The November issue of Boston College Law Review is now available. The issue features four articles by outside authors as well as four student notes. Summaries of the eight pieces can be found below. The full texts are also available on the BCLR website.

The Duty to Read the Unreadable by Professors Shmuel I. Becher & Uri Benoliel

In their Article, Professors Becher and Benoliel analyze the readability of the sign-in-wrap contract, a prevalent type of agreement that consumers accept when signing up for popular websites like Facebook and Amazon. They apply well-established linguistic readability tests to the five hundred most popular websites in the U.S. that use such sign-in-wrap contracts. Their study reveals that the average readability level of these agreements far exceeds a level that would be accessible to the general public. Professors Becher and Benoliel explore the implications of this revelation on the design of consumer contract law, focusing on the one-sided application of the duty to read doctrine, which holds consumers accountable for reading contracts but does not generally impose a duty on suppliers to draft readable contracts. 

A New Deal for Debtors: Providing Procedural Justice in Consumer Bankruptcy by Professor Pamela Foohey

Professor Foohey’s Article explores how societal perceptions of consumer bankruptcy’s procedures impact the goals of the system. Professor Foohey crafts a theory of consumer bankruptcy’s procedural deficiencies by combining procedural justice and related research with what is known about those who file bankruptcy. She argues that if consumer bankruptcy is indeed procedurally bankrupt, then the “fresh start” promised by the bankruptcy system may actually impede people’s return to their communities and to the credit economy. In response, Professor Foohey proposes two changes—one modest and one more drastic—to the consumer bankruptcy process to enhance perceptions of bankruptcy’s procedural justice and the legitimacy of the system.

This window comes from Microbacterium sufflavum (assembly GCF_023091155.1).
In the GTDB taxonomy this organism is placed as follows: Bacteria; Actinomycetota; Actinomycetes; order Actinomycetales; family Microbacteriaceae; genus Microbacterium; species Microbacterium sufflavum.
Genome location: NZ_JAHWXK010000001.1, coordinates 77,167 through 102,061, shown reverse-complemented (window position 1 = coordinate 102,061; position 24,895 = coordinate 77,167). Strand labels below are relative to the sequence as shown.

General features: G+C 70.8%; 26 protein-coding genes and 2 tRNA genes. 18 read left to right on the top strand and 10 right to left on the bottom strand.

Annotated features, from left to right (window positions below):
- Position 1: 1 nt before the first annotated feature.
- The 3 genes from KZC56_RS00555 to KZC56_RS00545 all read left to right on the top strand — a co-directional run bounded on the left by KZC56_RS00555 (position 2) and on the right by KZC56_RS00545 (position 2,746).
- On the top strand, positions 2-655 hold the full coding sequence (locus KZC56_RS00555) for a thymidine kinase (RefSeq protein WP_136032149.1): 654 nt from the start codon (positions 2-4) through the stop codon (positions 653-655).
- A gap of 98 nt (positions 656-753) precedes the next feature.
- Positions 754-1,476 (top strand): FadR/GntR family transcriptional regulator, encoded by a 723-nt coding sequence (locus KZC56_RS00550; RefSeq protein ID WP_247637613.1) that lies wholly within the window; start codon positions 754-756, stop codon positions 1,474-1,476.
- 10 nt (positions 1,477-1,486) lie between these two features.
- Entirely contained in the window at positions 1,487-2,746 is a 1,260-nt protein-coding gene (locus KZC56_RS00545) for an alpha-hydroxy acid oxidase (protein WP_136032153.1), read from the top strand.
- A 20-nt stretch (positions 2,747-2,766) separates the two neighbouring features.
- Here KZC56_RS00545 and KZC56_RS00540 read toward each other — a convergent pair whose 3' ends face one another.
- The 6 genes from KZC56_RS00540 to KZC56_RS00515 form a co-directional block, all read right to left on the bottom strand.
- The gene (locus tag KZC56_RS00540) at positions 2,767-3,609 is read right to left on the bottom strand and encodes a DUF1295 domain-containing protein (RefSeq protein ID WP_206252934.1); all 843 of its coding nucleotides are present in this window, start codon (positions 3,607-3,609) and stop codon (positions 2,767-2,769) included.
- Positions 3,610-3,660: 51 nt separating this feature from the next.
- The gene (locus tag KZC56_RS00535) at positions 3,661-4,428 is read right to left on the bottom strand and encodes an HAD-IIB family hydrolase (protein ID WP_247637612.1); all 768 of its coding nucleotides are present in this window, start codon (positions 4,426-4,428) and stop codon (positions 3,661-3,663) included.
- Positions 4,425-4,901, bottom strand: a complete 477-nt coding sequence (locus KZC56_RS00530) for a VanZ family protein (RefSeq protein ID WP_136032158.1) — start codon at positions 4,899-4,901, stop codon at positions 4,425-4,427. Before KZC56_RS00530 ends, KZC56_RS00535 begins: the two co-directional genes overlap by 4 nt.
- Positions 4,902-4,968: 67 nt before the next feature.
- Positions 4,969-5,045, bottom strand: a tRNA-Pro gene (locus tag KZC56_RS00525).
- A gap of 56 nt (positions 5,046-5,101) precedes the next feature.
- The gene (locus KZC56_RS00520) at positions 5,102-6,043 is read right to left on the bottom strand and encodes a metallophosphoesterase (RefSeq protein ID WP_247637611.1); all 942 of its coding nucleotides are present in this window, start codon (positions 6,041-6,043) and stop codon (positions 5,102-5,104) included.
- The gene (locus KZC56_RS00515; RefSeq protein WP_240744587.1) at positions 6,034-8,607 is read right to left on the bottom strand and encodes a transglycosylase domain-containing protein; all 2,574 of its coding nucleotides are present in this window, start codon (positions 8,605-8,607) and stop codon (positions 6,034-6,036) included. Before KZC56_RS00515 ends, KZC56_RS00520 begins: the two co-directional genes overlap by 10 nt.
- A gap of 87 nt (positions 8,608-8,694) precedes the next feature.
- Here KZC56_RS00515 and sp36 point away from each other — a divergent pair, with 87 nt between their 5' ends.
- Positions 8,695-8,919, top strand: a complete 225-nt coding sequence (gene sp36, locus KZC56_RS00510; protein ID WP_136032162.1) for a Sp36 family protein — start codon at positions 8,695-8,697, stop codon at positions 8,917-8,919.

Owning Geronimo but Not Elmer McCurdy: The Unique Property Status of Native American Remains by Professor Alix Rogers

In her Article, Professor Rogers discusses the historical treatment and current legal status of Native American remains. Professor Rogers analyzes Native American remains under the Native American Graves Protection and Repatriation Act of 1990 (“NAGPRA”) and the status of these remains as familial and tribal property. Contrasting this history and treatment with treatment of non-Native American remains, Professor Rogers argues that the communal property approach embodied by the Act enables Native Americans to protect their dead more effectively than any other American group and represents an intriguing pathway for human biological materials regulation reform beyond Native American remains.

The General Knowledge, Skill, and Experience Paradox by Professor Camilla A. Hrdy

In her Article, Professor Hrdy discusses the paradox that employers are encouraged to communicate trade secrets to employees, but this information loses protection if it becomes part of those employees’ unprotectable general knowledge, skill, and experience. Her Article traces the roots of the general knowledge, skill, and experience doctrine in the common law and shows how it has been incorporated, though never actually codified, in statutes, including the Defend Trade Secrets Act of 2016. Professor Hrdy argues that the general knowledge, skill, and experience exclusion was intended to preserve an employee’s right to improve her skills on the job and thereafter, transfer those skills to a different job or business endeavor. Ultimately, Professor Hrdy presents a framework for courts to use when applying the Exclusion.